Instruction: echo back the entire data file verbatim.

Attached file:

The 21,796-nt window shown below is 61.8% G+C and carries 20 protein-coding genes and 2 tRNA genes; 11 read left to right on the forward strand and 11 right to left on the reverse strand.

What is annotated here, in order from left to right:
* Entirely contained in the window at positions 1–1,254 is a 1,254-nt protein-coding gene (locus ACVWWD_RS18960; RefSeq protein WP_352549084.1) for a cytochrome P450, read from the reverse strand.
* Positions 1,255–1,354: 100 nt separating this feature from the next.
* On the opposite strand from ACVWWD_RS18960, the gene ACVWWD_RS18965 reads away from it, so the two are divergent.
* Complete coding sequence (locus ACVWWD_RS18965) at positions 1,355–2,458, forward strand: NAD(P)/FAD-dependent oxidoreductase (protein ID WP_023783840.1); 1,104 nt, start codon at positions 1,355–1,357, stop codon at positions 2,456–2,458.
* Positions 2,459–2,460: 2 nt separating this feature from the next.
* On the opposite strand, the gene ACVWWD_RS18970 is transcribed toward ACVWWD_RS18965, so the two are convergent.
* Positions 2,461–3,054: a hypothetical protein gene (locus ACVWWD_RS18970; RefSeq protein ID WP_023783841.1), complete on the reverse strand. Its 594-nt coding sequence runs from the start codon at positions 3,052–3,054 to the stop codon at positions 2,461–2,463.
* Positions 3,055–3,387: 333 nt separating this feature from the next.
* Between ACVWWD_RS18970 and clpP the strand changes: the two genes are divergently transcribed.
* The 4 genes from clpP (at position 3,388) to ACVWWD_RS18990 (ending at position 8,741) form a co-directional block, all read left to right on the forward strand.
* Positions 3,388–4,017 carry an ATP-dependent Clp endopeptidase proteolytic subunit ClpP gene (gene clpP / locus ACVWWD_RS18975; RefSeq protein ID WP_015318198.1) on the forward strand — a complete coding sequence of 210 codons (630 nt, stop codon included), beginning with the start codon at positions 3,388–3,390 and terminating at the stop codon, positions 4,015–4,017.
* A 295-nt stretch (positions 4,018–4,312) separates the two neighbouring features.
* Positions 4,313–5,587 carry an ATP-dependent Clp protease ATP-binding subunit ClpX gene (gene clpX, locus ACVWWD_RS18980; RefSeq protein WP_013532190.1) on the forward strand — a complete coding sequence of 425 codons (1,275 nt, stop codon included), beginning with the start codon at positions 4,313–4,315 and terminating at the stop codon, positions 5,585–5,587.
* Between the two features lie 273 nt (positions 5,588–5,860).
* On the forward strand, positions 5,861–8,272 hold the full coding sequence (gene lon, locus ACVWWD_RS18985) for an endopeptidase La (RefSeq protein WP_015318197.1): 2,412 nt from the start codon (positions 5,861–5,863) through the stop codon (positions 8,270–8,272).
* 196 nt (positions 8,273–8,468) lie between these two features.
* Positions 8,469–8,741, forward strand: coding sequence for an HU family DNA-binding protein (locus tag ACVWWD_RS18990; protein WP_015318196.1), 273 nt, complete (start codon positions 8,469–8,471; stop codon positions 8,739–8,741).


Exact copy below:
The 21,796-nt window shown below is 61.8% G+C and carries 20 protein-coding genes and 2 tRNA genes; 11 read left to right on the forward strand and 11 right to left on the reverse strand.

What is annotated here, in order from left to right:
* Entirely contained in the window at positions 1–1,254 is a 1,254-nt protein-coding gene (locus ACVWWD_RS18960; RefSeq protein WP_352549084.1) for a cytochrome P450, read from the reverse strand.
* Positions 1,255–1,354: 100 nt separating this feature from the next.
* On the opposite strand from ACVWWD_RS18960, the gene ACVWWD_RS18965 reads away from it, so the two are divergent.
* Complete coding sequence (locus ACVWWD_RS18965) at positions 1,355–2,458, forward strand: NAD(P)/FAD-dependent oxidoreductase (protein ID WP_023783840.1); 1,104 nt, start codon at positions 1,355–1,357, stop codon at positions 2,456–2,458.
* Positions 2,459–2,460: 2 nt separating this feature from the next.
* On the opposite strand, the gene ACVWWD_RS18970 is transcribed toward ACVWWD_RS18965, so the two are convergent.
* Positions 2,461–3,054: a hypothetical protein gene (locus ACVWWD_RS18970; RefSeq protein ID WP_023783841.1), complete on the reverse strand. Its 594-nt coding sequence runs from the start codon at positions 3,052–3,054 to the stop codon at positions 2,461–2,463.
* Positions 3,055–3,387: 333 nt separating this feature from the next.
* Between ACVWWD_RS18970 and clpP the strand changes: the two genes are divergently transcribed.
* The 4 genes from clpP (at position 3,388) to ACVWWD_RS18990 (ending at position 8,741) form a co-directional block, all read left to right on the forward strand.
* Positions 3,388–4,017 carry an ATP-dependent Clp endopeptidase proteolytic subunit ClpP gene (gene clpP / locus ACVWWD_RS18975; RefSeq protein ID WP_015318198.1) on the forward strand — a complete coding sequence of 210 codons (630 nt, stop codon included), beginning with the start codon at positions 3,388–3,390 and terminating at the stop codon, positions 4,015–4,017.
* A 295-nt stretch (positions 4,018–4,312) separates the two neighbouring features.
* Positions 4,313–5,587 carry an ATP-dependent Clp protease ATP-binding subunit ClpX gene (gene clpX, locus ACVWWD_RS18980; RefSeq protein WP_013532190.1) on the forward strand — a complete coding sequence of 425 codons (1,275 nt, stop codon included), beginning with the start codon at positions 4,313–4,315 and terminating at the stop codon, positions 5,585–5,587.
* Between the two features lie 273 nt (positions 5,588–5,860).
* On the forward strand, positions 5,861–8,272 hold the full coding sequence (gene lon, locus ACVWWD_RS18985) for an endopeptidase La (RefSeq protein WP_015318197.1): 2,412 nt from the start codon (positions 5,861–5,863) through the stop codon (positions 8,270–8,272).
* 196 nt (positions 8,273–8,468) lie between these two features.
* Positions 8,469–8,741, forward strand: coding sequence for an HU family DNA-binding protein (locus tag ACVWWD_RS18990; protein WP_015318196.1), 273 nt, complete (start codon positions 8,469–8,471; stop codon positions 8,739–8,741).